20 Years From Now...

"20 YEARS FROM NOW," Mark Twain said, “you will be more disappointed by the things that you didn't do than the ones you did.”THIS online journal is dedicated to our next 20 years!

Friday, June 30, 2017

Haut-de-Cagnes: Part 2

As mentioned in Haut-de-Cagnes: Part 1 this is our favourite medieval village in France. The reasons are many, but the main being it continues to be a vibrant community. Ordinary people work and live here. They raise their families here. Haut-de-Cagnes (literal translation is the 'top of Cagnes') is not simply a tourist destination filled with art galleries, shops and restaurants - although it does have a few of each including one or two hotels.  


If you missed part 1 of Haut-de-Cagnes, click HERE. Otherwise let's continue with part 2... When I first spotted the street (shown above and below) I realized it is a perfect example of what makes the Cote d'Azur so alluring.

The warm earth tones of the buildings, the brightly painted doors and shutters, the texture of the cobble stone and brick paths, the array of outdoor restaurant chairs and tables, the splashes of blooms and greenery and of course the incredible views of the Mediterranean Sea all of which add up to total perfection. A similar photo appears on the webpage of that hotel I mentioned, but more about it later.



This section of town boasts many restaurants and cafes, making it postcard picture perfect.



While the majority of buildings are predominately stone and brick there is no shortage of greenery. Vines cling to and snake along walls. Shrubs hug foundations.



Strategically placed pots or planters add a subtle dash of colour. 



We noticed lemons and oranges added to baskets. A natural bug repellent perhaps?


The plastic garbage containers in the next shot reminds one that Haut-de-Cagnes may be a medieval town, but it is very much a part of the modern world as well. The question arises as to who drags the bins to the curb on collection day or do the collectors search out the bins? Hmm...


I've always been fascinated with doors and these in Haut-de-Cagnes (26 in total) are as varied and unique as any I've seen. I can't help but wonder what is inside. 



























Some of the buildings are drab and austere, yet there always seems to be an unexpected dash of colour here and there to brighten things up.






At the end of this street (below) one could either turn left or right, but what caught my attention was the lovely Juliette balcony.



Located sparingly around the town are narrow streets that are wide enough for vehicles. The inclines are steep and as one might expect parking is at a premium.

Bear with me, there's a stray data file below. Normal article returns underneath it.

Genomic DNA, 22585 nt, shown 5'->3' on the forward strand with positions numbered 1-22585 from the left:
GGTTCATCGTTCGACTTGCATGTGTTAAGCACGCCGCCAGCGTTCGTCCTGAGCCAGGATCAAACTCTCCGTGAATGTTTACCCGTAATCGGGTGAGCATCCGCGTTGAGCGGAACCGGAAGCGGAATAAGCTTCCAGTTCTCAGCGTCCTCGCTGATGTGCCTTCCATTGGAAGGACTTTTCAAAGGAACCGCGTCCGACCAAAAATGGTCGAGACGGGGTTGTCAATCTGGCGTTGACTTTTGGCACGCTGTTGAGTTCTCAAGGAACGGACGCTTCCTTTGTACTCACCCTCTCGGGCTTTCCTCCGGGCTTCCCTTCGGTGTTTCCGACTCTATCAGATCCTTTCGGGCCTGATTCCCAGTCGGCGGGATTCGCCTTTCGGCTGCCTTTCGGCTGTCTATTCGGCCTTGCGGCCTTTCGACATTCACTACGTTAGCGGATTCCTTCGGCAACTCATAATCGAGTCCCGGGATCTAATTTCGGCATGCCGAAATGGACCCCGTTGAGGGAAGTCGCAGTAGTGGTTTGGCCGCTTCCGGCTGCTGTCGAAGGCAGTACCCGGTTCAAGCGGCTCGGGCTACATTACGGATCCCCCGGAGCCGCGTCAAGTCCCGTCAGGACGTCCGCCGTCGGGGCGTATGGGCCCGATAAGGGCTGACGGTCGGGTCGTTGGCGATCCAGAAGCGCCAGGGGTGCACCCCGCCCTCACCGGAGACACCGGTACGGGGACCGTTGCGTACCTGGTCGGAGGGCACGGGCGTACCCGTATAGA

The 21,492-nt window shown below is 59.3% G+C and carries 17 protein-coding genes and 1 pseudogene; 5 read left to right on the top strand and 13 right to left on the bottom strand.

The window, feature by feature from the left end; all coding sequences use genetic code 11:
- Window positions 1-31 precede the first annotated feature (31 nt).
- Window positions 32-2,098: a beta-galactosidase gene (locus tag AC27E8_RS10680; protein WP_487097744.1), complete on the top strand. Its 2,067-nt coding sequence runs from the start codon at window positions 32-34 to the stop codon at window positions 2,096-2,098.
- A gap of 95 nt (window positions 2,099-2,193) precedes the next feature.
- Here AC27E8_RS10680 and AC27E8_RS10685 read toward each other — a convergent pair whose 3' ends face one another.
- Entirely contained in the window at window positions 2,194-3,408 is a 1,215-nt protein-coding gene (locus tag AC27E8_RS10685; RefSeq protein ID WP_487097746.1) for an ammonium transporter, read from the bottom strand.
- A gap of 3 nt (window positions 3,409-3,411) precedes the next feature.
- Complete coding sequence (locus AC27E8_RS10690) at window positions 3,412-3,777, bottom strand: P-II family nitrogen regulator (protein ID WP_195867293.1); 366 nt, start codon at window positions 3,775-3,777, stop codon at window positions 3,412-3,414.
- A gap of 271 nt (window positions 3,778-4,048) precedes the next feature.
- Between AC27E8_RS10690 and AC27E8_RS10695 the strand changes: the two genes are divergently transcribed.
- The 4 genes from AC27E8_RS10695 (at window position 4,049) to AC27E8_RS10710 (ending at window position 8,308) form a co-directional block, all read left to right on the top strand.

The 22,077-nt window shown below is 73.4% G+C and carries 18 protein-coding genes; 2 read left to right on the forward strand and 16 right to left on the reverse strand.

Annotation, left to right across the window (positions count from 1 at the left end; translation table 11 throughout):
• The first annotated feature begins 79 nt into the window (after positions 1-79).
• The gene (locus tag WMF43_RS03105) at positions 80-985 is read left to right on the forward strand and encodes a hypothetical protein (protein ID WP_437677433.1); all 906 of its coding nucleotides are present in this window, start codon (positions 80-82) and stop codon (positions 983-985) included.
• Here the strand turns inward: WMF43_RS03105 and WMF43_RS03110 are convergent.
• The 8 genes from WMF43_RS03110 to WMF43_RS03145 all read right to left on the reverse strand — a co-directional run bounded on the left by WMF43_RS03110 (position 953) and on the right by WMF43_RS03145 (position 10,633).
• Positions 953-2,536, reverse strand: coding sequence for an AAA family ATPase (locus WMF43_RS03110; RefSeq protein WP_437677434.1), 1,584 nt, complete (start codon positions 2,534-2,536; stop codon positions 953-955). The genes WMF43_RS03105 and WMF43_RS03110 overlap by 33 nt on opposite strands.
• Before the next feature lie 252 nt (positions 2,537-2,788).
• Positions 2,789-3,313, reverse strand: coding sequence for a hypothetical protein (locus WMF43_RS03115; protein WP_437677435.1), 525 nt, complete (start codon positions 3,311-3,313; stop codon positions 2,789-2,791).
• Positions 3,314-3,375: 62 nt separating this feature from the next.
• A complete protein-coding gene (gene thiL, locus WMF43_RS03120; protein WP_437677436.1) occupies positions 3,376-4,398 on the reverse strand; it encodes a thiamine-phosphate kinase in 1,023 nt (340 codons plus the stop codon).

Spinning around in the opposite direction of the above scene is the outer wall of the village.


The entrance allows for passage straight through for pedestrians and vehicles or to the right or left for pedestrians or those on motorcycles. 


The left side route...


Notice the original wood beam supports overhead as well as the red mini parked beside John. 


It would be fun to visit Haut-de-Cagnes in the evening. I'd love to see how the street lights illuminate the village.







While we were exploring the town we encountered a few locals. The majority were on foot, while others scooted past on motorcycles - expertly navigating the steps and staircases.






The thrill of exploring and becoming familiar with a location depends on being aware of the little details such as this niche outside the entrance to a private home.




Next stop this church built in 1762.




In both part 1 and part 2 of Haut-de-Cagnes I've included a short video. To both I added music not because I was feeling particularly creative, but to conceal the background sounds. In the first video (https://youtu.be/c09v-T2sKq8) children were shouting, laughing and playing. Recess time, perhaps? We couldn't see them, but we could certainly hear them! 


In the second video shot at the bottom of the staircase John is standing on above it was basically the same scenario, but instead of children it was the tap-tap-tap of workmen hammering away to repair a stone wall. While I can appreciate the importance of such a task, the noise did nothing for the video! In the final few frames of the video (below and at https://youtu.be/v3sTmb0yysI) you'll catch a glimpse of their ladders. The men, however, are high above the street and out of sight.


Stills taken from the same spot (more or less!)






Now, about that hotel I mentioned. We did not stay at Chateau le Cagnard, but we did saunter by it. The exterior of Chateau le Cagnard is the definition of understated elegance.


A click on the hotel link provides a view of the other side of the building as seen from outside the medieval village and it's spectacular.

http://www.lecagnard.com
Moving along past the hotel and through another tunnel we arrived in a quaint vine-covered street.






The cacti in this section of the village were larger, healthier and in more abundance than elsewhere. The size of some were truly remarkable.





I couldn't quite make up my mind if this was the garden proper or simply the makings for said garden. Either way it was worthy of a photo.



More climbing...



More meandering and covered walkways...


Another great photo op...


And finally, like the cat in the next photo, it's time to say goodbye to Haut-de-Cagnes. Au revoir



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